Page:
I recall, actually, in 2014, an article in the Harvard Crimson advocating for the principle of academic justice instead of academic freedom. The author said that when an academic community observe research promoting or justifying oppression, it should ensure that this research does not continue.
That’s more or less, in no uncertain terms, kind of what Nature Human Behavior is arguing. They don’t say that the research shouldn’t continue. They more or less just suggest that it won’t get published.
So, FIRE recently published an essay by writer and author Jonathon Rauch on the Nature Human Behavior guidance called “Nature Human Misbehavior: Politicized Science is Neither Science nor Progress,” and Jonathan is actually here with us today to discuss not only the guidance but what its motivation portends for science and free inquiry more broadly.
Jonathan, as some of you might recall, is a past guest on this show. He is, in fact, the first ever guest on this show – way back in April of 2016 as the author of…perhaps, in the opinion of many people here at FIRE, the single best modern defense of free expression ever written, Kindly Inquisitors. I believe, Jonathan, if I have this correct, it came out in 1993 and still holds up with a republished edition, I believe, in 2013 or ’14.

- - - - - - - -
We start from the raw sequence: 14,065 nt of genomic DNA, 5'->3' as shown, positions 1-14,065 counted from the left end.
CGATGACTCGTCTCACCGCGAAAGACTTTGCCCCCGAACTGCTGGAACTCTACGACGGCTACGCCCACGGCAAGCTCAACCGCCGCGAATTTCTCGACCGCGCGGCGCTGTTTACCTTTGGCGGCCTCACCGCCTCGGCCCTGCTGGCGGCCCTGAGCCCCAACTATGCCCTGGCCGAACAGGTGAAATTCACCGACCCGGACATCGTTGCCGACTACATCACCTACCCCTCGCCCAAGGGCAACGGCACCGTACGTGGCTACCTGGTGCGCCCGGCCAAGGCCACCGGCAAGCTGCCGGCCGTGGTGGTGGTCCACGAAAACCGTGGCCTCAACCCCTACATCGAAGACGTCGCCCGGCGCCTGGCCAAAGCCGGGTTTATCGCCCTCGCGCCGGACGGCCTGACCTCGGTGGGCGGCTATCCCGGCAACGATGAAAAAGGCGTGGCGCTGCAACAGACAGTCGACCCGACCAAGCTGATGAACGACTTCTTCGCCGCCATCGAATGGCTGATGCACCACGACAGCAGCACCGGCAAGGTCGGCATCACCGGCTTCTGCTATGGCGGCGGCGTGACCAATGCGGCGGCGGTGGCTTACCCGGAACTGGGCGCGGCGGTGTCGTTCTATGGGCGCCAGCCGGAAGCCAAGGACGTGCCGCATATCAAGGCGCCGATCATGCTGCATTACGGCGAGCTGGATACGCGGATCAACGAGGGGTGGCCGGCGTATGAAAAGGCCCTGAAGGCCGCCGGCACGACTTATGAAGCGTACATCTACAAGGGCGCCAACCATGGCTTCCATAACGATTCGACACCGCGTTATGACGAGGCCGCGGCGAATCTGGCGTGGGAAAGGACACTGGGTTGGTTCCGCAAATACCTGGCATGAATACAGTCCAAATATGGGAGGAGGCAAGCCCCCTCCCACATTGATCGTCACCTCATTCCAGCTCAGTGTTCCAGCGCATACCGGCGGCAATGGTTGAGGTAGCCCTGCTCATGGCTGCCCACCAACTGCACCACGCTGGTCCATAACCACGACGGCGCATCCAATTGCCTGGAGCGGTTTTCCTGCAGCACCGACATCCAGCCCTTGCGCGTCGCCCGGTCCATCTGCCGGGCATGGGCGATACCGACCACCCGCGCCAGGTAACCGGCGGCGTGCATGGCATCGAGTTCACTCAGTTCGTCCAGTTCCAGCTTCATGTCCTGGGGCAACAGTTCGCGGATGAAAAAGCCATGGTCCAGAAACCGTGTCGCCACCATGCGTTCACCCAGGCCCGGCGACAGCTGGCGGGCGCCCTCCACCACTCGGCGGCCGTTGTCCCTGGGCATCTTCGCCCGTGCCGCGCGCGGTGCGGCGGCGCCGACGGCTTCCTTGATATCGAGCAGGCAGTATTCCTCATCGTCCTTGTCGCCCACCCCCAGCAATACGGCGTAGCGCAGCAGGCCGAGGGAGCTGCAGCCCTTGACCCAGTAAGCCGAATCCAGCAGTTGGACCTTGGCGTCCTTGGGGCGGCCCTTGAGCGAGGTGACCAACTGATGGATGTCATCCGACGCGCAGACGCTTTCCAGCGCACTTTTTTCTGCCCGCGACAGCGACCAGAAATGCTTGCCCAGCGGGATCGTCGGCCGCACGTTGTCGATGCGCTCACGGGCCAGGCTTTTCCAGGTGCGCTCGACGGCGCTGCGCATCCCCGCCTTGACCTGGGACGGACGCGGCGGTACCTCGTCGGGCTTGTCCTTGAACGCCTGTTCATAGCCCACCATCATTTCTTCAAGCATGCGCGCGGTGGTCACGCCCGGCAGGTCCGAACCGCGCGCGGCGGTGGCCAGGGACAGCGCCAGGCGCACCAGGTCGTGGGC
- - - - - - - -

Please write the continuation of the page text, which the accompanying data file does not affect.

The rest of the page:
It was “Kindly Inquisitors: The New Attacks on Free Thought,” and more recently, in a kind of expansion on some of the arguments in Kindly Inquisitors called “The Constitution of Knowledge”. Jonathan, welcome on the show.
Jonathan Rauch: Thanks, Nico. I’m happy to be here.
Nico: But he’s not the only guest on today’s show. We actually have a scientist with us. Joining us from, I believe, California if I’m not mistaken, is professor of chemistry at the University of Southern California, Anna Krylov.
I’m a Notre Dame fan myself, so I won’t hold your California USC against you. But she is the author of a piece that I think has a lot to say about the Nature Human Behavior Guidance.
The piece was published in the journal of physical chemistry and is called “The Peril of Politicizing Science,” and Professor Krylov – she joins us in her individual, personal capacity today. She has some other affiliation. She does not speak on behalf of any institution that she is affiliated with.
But Anna, it’s great to have you on the show for the first time.
Anna Krylov: Thank you, Nico. I’m very pleased to be on the show.